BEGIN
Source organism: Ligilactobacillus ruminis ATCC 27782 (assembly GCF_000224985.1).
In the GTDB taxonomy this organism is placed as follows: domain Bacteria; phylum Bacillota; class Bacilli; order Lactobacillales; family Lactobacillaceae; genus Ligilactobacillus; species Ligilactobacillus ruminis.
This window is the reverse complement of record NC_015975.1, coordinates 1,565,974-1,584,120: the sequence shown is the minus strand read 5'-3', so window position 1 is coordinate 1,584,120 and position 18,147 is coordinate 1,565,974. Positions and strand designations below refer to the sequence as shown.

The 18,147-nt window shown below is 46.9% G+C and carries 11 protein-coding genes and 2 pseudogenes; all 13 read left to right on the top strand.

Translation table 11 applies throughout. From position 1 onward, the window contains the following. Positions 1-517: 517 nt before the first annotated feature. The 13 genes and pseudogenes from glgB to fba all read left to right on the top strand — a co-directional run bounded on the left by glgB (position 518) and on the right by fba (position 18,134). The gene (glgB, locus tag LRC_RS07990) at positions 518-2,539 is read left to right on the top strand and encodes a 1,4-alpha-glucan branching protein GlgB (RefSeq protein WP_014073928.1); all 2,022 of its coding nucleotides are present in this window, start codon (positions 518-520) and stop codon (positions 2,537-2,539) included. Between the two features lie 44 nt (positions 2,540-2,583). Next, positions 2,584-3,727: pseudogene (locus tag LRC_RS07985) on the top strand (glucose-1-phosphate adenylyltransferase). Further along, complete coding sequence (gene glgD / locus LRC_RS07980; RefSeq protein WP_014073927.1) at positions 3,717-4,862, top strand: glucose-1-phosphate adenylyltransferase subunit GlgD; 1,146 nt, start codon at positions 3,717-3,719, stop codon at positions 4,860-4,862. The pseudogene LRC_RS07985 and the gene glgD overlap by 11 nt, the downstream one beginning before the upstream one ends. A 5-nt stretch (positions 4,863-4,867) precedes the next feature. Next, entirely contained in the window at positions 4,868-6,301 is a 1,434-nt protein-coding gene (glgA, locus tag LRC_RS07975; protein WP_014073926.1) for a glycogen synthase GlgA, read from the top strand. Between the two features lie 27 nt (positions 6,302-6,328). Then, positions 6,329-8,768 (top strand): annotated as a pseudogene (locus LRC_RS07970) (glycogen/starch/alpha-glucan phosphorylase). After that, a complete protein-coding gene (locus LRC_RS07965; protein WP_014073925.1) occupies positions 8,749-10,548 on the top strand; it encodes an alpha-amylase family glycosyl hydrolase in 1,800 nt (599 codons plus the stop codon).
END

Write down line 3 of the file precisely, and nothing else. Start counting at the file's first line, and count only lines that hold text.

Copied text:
This window is the reverse complement of record NC_015975.1, coordinates 1,565,974-1,584,120: the sequence shown is the minus strand read 5'-3', so window position 1 is coordinate 1,584,120 and position 18,147 is coordinate 1,565,974. Positions and strand designations below refer to the sequence as shown.